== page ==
Former FDA Commissioner Dr. Scott Gottlieb speaking at the Healthy Returns conference in New York City on May 21, 2019.
Astrid Stawiarz | CNBC
Scott Gottlieb, who stepped down as Food and Drug Administration Commissioner in April, will join Pfizer’s board of directors, the company announced Thursday.
Gottlieb resigned from the FDA this spring after nearly two years at the helm. During his tenure, Gottlieb advanced a number of prescription drug policies, including to push the FDA to speed up generic drug approvals and use its powers to encourage wider use of biosimilars, or copycat versions of complex and often costly biologic drugs.
Biosimilar manufacturers, including Pfizer, have complained about roadblocks stalling biosimilars from becoming widely used. Having Gottlieb to advise the company could help Pfizer, one of the largest biopharmaceutical companies, navigate the landscape.
CEO Albert Bourla, who succeeded Ian Read on January 1, shuffled the company’s senior management team last year and is leading the effort to restructure the pharmaceutical giant into a more nimble company. Pfizer announced plans last July to reorganize into three units, separating out its consumer healthcare business that it had been trying to sell.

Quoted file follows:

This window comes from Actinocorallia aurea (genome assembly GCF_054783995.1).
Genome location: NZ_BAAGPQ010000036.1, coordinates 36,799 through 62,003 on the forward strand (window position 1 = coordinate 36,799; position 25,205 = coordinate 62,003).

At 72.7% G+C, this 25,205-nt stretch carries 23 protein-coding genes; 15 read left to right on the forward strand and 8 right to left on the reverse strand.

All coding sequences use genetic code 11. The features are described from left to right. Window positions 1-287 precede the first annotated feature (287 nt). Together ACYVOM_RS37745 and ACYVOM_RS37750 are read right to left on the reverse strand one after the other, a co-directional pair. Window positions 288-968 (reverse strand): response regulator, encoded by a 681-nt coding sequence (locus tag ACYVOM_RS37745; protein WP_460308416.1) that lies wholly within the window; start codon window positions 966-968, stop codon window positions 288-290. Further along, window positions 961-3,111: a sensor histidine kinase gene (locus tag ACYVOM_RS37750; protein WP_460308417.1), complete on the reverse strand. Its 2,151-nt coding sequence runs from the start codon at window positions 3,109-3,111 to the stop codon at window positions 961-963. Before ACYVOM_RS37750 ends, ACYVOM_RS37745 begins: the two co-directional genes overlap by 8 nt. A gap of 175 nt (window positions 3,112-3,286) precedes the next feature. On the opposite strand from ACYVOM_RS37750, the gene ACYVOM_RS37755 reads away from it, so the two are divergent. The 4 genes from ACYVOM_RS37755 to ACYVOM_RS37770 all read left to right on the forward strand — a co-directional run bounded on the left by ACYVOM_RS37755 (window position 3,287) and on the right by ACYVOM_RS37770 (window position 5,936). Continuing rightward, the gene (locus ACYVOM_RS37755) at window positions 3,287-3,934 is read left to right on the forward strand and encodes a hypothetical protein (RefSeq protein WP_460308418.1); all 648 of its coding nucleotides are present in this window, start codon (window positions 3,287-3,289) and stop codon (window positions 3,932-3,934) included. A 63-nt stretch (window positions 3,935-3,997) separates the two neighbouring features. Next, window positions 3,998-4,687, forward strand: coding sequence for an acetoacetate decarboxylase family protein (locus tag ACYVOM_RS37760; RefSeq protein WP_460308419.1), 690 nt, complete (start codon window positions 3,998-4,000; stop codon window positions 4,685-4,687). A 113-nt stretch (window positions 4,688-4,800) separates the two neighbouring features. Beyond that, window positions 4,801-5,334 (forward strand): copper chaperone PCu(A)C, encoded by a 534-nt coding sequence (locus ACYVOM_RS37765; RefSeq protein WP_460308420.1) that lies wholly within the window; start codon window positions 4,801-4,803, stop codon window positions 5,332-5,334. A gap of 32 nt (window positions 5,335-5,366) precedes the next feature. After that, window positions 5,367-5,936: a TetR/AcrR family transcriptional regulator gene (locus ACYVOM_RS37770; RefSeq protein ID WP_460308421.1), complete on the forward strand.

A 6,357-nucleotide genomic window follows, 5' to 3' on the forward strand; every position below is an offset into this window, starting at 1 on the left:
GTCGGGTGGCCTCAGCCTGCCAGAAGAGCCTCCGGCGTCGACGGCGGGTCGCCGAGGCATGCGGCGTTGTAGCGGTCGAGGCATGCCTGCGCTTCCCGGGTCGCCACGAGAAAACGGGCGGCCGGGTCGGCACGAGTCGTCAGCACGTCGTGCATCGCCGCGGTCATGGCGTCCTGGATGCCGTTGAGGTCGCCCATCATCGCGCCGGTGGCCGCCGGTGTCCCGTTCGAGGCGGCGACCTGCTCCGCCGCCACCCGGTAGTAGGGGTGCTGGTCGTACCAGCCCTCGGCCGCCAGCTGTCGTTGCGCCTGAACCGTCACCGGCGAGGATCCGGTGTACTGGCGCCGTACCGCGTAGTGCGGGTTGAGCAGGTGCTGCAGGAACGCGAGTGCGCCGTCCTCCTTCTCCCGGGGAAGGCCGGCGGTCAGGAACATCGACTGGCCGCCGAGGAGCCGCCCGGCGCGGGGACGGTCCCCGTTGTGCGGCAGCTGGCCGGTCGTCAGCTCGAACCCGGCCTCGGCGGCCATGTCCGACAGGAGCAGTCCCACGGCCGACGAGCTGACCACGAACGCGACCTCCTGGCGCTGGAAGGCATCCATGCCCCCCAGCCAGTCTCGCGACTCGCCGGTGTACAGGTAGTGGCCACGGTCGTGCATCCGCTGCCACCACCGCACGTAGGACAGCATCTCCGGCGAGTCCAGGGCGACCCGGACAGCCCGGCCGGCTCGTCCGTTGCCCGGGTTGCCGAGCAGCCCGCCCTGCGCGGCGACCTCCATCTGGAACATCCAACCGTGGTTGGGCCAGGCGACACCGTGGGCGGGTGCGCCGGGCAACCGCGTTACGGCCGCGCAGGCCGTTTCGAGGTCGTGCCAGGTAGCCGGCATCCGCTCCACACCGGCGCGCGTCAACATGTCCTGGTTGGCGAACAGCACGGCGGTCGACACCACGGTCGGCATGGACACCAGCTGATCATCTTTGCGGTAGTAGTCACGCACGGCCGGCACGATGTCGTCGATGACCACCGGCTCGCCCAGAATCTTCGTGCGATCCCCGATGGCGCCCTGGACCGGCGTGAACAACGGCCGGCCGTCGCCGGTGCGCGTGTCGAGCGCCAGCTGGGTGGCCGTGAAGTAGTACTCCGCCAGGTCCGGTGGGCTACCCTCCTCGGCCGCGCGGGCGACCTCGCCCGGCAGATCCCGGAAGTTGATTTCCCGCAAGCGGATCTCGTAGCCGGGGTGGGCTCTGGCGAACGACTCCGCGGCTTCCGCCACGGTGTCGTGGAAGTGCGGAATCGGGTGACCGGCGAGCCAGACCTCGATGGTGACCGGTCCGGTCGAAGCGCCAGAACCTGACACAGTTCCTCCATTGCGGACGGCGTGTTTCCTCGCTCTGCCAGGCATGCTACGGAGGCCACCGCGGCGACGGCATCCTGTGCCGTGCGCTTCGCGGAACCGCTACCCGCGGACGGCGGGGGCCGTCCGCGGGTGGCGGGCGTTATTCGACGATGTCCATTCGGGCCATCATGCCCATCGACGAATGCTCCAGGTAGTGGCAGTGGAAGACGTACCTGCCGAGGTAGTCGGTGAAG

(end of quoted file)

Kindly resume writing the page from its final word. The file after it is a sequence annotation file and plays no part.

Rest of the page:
“We are fortunate to have Dr. Gottlieb join Pfizer’s Board of Directors,” Pfizer Executive Chairman and former CEO Ian Read said in a statement. “Scott’s expertise in health care, public policy and the industry will be an asset to our company and enable our shareholders to continue to benefit from a Board representing a balance of experience, competencies and perspectives.”
Since leaving the FDA, Gottlieb has returned to the American Enterprise Institute as a resident fellow and as a special partner at venture capital firm New Enterprise Associates, where he worked before joining the FDA. He also joined CNBC as a contributor.
Disclosure: Scott Gottlieb is a CNBC contributor.
—CNBC’s Berkeley Lovelace Jr. contributed to this report.
WATCH: Former FDA Commissioner Scott Gottlieb on ensuring drug prices don’t widen the income gap